Six selvedges, but how many layers?
Some years ago I was a member of Complex weavers' double weave study group. The challenge was "3-D-construction".
So... my idea was to make a shawl: two layers, with the bottom layer forming "fins" coming up through the top layer. Like this:
I wanted to weave 2 picks per layer, which meant a contruction with 6 shuttle-passes in the bottom-and-fin layer per two picks in the upper layer. The sketch below illustrate the shuttle passes in the yellow layer. The dots mark where the shuttle exits the shed(s).
After much tinkering, I had a draft. NOTE: the colours are there only to make it easier to "read" the structure. In the draft below, the bottom layer (yellow in reality) ha a brown warp, the "fins" have a red warp, and the upper layer (orange in reality) is purple. I gave the six yellow shuttle passes three different colours. (Click on picture to get a larger version)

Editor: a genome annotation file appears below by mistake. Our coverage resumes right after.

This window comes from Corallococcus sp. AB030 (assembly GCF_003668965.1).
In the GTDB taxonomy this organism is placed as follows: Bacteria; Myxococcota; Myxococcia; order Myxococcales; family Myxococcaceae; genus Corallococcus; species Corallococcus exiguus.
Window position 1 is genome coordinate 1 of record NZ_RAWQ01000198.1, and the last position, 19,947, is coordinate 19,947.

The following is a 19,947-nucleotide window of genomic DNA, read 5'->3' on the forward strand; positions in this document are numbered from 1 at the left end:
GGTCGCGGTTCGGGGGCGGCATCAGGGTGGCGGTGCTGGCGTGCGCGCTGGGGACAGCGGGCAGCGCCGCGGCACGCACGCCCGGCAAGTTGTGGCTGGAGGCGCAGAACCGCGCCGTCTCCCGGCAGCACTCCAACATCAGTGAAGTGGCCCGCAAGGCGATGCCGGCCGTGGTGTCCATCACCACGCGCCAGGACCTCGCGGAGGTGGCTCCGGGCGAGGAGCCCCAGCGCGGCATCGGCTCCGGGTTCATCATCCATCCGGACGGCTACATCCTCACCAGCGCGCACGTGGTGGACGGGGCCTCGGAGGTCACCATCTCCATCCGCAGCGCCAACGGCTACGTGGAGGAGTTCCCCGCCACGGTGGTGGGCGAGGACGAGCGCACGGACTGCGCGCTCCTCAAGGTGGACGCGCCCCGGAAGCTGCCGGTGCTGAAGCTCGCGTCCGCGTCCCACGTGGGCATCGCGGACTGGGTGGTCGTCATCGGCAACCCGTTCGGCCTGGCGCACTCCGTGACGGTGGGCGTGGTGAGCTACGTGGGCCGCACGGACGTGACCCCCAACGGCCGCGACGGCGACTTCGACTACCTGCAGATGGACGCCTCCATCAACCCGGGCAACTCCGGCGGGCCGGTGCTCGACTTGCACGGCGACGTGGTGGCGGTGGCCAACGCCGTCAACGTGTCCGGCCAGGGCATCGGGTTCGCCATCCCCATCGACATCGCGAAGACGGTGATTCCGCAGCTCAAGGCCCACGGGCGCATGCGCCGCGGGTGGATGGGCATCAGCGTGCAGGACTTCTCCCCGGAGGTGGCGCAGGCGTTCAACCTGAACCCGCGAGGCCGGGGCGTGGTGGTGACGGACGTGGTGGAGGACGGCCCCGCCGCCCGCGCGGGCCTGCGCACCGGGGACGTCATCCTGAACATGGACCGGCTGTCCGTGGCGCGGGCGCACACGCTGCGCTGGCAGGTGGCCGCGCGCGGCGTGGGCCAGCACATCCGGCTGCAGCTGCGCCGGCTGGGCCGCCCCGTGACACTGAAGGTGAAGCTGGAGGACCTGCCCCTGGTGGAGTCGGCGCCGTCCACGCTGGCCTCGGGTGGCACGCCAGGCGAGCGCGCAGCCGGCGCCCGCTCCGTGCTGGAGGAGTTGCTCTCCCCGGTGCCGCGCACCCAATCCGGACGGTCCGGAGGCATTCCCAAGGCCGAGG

I used, I believe, cotton 16/2 at 10 ends per cm per layer, which means I had a total of 20 epcm where the layers were "just" double, and 30 epcm where the fins were.
It was time to weave - and IT WORKED!!
Below is the first yellow pass - from the right selvedge through the first fin:
Below is the tird yellow pass - the first fin is done, now the shuttle goes in the lower layer through the second fin:
The first orange pass - from right to left, just a straight layer:
Unfortunately I hadn't really paid attention to the reverse side of the construction. Construction-wise, it looks kind of okay - but it is boring... a boring flat yellow layer.
This is (so far!) the only shawl I have made that has a very obvious "wrong" side...
Posted by Kerstin på Spinnhuset at 18:01
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Wow - that's amazing!
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